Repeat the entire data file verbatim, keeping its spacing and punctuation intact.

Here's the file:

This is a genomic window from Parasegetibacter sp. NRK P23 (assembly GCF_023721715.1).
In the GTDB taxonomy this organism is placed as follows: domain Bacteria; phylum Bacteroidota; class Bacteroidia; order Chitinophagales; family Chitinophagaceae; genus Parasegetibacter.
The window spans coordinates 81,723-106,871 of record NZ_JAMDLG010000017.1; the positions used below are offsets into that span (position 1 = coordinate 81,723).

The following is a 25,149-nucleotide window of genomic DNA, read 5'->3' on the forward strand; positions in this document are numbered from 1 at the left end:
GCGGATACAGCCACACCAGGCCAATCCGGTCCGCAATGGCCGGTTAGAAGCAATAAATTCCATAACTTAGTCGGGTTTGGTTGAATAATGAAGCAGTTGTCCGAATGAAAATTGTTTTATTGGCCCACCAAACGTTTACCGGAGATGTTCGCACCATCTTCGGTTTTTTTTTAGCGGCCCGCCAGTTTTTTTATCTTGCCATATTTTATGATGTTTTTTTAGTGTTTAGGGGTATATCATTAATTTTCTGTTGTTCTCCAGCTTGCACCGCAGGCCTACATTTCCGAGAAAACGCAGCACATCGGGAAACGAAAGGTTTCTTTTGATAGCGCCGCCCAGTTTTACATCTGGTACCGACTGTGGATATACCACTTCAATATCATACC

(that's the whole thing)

This is a genomic window from Parasegetibacter sp. NRK P23 (assembly GCF_023721715.1).
In the GTDB taxonomy this organism is placed as follows: domain Bacteria; phylum Bacteroidota; class Bacteroidia; order Chitinophagales; family Chitinophagaceae; genus Parasegetibacter.
The window spans coordinates 81,723-106,871 of record NZ_JAMDLG010000017.1; the positions used below are offsets into that span (position 1 = coordinate 81,723).

The following is a 25,149-nucleotide window of genomic DNA, read 5'->3' on the forward strand; positions in this document are numbered from 1 at the left end:
GCGGATACAGCCACACCAGGCCAATCCGGTCCGCAATGGCCGGTTAGAAGCAATAAATTCCATAACTTAGTCGGGTTTGGTTGAATAATGAAGCAGTTGTCCGAATGAAAATTGTTTTATTGGCCCACCAAACGTTTACCGGAGATGTTCGCACCATCTTCGGTTTTTTTTTAGCGGCCCGCCAGTTTTTTTATCTTGCCATATTTTATGATGTTTTTTTAGTGTTTAGGGGTATATCATTAATTTTCTGTTGTTCTCCAGCTTGCACCGCAGGCCTACATTTCCGAGAAAACGCAGCACATCGGGAAACGAAAGGTTTCTTTTGATAGCGCCGCCCAGTTTTACATCTGGTACCGACTGTGGATATACCACTTCAATATCATACC